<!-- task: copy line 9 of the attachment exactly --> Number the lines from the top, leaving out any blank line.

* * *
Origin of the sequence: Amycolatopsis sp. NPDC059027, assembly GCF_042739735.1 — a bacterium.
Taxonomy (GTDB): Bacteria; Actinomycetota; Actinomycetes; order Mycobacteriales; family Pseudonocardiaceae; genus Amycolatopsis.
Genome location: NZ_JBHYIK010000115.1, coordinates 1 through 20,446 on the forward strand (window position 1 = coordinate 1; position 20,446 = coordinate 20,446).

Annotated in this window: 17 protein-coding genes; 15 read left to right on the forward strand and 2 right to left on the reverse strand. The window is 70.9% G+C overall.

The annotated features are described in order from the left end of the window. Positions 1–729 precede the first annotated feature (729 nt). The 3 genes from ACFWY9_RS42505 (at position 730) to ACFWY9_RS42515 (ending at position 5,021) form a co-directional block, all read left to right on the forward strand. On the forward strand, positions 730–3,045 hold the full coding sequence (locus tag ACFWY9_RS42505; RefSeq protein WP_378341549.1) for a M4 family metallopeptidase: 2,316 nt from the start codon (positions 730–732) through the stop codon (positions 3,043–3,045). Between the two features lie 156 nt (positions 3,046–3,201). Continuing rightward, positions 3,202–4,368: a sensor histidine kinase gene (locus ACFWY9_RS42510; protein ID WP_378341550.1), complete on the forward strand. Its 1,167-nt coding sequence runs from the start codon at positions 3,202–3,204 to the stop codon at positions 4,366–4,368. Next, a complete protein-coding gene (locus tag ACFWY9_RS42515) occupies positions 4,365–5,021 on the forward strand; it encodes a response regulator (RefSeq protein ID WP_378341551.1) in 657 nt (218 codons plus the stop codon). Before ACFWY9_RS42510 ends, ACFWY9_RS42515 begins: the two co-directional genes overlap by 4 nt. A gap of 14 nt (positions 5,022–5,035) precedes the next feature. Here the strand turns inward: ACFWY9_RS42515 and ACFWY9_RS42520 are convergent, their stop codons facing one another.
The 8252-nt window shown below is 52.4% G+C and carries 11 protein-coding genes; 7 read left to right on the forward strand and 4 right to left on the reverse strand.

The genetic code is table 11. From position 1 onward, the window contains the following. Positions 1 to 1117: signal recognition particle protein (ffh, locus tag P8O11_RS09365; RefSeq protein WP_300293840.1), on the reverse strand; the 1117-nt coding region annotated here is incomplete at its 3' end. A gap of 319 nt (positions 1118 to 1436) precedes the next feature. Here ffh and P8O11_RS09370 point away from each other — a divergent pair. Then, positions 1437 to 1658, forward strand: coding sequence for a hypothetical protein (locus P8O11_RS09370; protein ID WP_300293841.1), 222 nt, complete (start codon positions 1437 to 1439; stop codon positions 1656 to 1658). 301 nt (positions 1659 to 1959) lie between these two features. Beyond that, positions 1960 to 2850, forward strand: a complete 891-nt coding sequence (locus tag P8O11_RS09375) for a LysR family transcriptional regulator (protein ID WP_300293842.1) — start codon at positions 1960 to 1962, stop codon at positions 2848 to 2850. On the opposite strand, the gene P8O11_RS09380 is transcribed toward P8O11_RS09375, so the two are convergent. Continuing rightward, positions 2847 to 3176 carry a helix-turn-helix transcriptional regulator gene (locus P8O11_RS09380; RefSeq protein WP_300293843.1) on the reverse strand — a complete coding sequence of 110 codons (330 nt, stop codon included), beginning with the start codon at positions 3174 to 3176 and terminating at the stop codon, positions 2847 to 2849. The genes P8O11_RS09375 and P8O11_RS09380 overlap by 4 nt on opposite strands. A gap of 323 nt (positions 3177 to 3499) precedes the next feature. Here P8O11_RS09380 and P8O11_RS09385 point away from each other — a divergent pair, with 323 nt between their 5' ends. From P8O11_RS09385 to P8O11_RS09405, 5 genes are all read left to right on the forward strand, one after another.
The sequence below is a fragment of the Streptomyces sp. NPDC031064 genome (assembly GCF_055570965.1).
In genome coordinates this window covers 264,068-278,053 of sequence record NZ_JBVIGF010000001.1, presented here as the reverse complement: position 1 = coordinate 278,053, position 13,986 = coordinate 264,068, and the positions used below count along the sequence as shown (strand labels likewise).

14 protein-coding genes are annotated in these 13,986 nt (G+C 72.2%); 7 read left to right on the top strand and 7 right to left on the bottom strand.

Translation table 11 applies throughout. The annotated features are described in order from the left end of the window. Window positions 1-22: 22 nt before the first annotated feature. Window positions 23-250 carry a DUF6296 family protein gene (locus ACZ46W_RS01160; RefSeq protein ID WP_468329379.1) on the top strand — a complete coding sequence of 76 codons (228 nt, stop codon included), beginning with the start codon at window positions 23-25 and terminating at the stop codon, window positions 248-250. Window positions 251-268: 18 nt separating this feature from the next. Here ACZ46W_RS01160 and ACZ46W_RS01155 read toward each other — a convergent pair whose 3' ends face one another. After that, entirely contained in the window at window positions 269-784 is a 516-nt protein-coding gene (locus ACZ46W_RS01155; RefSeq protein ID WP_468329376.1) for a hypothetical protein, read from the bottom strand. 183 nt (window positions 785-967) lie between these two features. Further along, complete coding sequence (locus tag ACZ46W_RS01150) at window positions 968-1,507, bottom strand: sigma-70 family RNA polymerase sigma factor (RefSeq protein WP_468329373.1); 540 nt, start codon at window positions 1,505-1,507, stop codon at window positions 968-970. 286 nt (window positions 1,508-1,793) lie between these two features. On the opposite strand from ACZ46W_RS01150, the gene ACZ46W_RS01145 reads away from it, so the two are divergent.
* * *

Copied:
In genome coordinates this window covers 264,068-278,053 of sequence record NZ_JBVIGF010000001.1, presented here as the reverse complement: position 1 = coordinate 278,053, position 13,986 = coordinate 264,068, and the positions used below count along the sequence as shown (strand labels likewise).